CHICAGO (CBS) — A Cook County commissioner is raising questions about the county’s system of handling stray dogs – a system he believes is resulting in “people’s pets being killed.”
County Commissioner John Fritchey of Chicago’s North Side is questioning some of the suburban shelters the county uses to house strays.READ MORE: Chicago Mass Vaccination Sites To Begin Offering Pfizer Vaccine For Youths Age 12 To 15 On Thursday
“People lose their animals in the county. People don’t know how to find their animals in the county. A lot of these animals wind up being placed into a shelter that we contract with. And basically, people’s pets are being killed – because we don’t have the appropriate safety nets.”READ MORE: SWAT Team Responds To Building In South Loop For Call Of Men With Guns Inside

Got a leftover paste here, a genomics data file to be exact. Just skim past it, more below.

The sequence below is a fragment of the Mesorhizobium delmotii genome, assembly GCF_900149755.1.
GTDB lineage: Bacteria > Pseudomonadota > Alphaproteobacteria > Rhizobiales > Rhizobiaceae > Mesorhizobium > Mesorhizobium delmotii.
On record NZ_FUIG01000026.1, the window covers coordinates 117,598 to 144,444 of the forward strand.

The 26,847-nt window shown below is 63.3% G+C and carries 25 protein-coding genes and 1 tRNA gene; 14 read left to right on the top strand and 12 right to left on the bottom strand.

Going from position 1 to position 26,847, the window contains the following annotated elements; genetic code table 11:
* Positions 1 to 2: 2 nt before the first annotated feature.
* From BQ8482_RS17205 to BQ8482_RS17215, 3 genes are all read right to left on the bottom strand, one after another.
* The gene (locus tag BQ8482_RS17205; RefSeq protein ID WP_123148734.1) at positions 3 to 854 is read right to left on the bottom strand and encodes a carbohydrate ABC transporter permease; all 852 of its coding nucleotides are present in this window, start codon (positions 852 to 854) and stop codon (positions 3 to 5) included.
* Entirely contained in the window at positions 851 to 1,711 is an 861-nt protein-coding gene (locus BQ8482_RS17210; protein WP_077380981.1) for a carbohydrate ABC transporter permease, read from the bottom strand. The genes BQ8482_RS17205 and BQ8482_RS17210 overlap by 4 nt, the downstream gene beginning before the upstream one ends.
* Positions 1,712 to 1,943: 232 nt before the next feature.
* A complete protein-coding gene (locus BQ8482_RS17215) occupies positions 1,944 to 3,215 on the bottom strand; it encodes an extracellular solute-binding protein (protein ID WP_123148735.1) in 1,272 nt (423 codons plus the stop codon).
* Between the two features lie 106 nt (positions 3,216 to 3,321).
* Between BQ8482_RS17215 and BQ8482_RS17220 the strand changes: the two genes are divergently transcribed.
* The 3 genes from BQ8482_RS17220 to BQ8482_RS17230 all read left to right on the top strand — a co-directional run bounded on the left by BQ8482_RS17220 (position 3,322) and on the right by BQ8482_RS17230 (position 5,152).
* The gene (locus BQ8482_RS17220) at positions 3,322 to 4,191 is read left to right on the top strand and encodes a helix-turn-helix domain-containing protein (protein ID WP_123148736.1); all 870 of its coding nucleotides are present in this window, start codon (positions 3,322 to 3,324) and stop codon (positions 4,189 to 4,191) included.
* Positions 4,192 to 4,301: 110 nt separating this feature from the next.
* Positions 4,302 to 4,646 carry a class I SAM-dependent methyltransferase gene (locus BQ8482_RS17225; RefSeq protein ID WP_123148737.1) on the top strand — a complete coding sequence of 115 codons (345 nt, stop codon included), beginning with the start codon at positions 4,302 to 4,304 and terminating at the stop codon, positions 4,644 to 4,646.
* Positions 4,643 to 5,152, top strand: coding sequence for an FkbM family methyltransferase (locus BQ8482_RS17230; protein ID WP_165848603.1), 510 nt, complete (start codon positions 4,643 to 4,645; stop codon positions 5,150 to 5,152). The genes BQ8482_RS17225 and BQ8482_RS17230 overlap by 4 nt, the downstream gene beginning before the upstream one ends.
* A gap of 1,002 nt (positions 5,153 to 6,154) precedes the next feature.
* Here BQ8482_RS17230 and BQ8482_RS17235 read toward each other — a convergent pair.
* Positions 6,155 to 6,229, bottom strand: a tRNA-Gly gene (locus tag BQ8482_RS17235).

Fritchey spoke at a budget hearing for Cook County Animal and Rabies Control – and he addressed his comments to Administrator Dr. Donna Alexander. Fritchey wants the county to sign contracts with shelters that have a kill rate below a certain percentage.
Dr. Alexander says, “That’s a good way of putting it.”
Fritchey also asked about the $6.8 million surplus in the department’s budget, saying, “If I look at the surplus as a rainy day fund, we’ve got enough for a few hurricanes.”MORE NEWS: AAA Estimates 1.7 Million Illinoisans Will Hit The Road For Memorial Day Weekend -- How Do They Come Up With Their Predictions?